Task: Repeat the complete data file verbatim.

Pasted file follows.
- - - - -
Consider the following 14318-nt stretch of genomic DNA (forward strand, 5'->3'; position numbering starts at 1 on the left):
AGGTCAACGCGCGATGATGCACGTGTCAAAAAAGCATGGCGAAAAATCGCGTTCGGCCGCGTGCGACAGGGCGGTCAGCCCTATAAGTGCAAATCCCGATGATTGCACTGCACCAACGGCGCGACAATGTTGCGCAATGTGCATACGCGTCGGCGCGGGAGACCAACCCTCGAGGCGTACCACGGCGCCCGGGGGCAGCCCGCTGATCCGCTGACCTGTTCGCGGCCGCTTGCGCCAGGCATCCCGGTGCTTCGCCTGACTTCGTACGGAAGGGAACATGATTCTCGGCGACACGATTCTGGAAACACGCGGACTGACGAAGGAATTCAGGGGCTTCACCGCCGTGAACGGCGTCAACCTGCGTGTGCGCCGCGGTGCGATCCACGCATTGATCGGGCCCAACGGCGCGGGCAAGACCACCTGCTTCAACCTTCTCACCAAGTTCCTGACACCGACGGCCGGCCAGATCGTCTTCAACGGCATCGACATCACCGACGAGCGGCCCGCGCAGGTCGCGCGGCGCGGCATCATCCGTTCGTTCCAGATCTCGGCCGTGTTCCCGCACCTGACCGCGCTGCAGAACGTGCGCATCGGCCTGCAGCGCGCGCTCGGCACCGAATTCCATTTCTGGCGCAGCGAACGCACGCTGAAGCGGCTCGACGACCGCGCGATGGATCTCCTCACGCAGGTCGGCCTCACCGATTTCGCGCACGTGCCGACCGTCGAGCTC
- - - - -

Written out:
Consider the following 14318-nt stretch of genomic DNA (forward strand, 5'->3'; position numbering starts at 1 on the left):
AGGTCAACGCGCGATGATGCACGTGTCAAAAAAGCATGGCGAAAAATCGCGTTCGGCCGCGTGCGACAGGGCGGTCAGCCCTATAAGTGCAAATCCCGATGATTGCACTGCACCAACGGCGCGACAATGTTGCGCAATGTGCATACGCGTCGGCGCGGGAGACCAACCCTCGAGGCGTACCACGGCGCCCGGGGGCAGCCCGCTGATCCGCTGACCTGTTCGCGGCCGCTTGCGCCAGGCATCCCGGTGCTTCGCCTGACTTCGTACGGAAGGGAACATGATTCTCGGCGACACGATTCTGGAAACACGCGGACTGACGAAGGAATTCAGGGGCTTCACCGCCGTGAACGGCGTCAACCTGCGTGTGCGCCGCGGTGCGATCCACGCATTGATCGGGCCCAACGGCGCGGGCAAGACCACCTGCTTCAACCTTCTCACCAAGTTCCTGACACCGACGGCCGGCCAGATCGTCTTCAACGGCATCGACATCACCGACGAGCGGCCCGCGCAGGTCGCGCGGCGCGGCATCATCCGTTCGTTCCAGATCTCGGCCGTGTTCCCGCACCTGACCGCGCTGCAGAACGTGCGCATCGGCCTGCAGCGCGCGCTCGGCACCGAATTCCATTTCTGGCGCAGCGAACGCACGCTGAAGCGGCTCGACGACCGCGCGATGGATCTCCTCACGCAGGTCGGCCTCACCGATTTCGCGCACGTGCCGACCGTCGAGCTC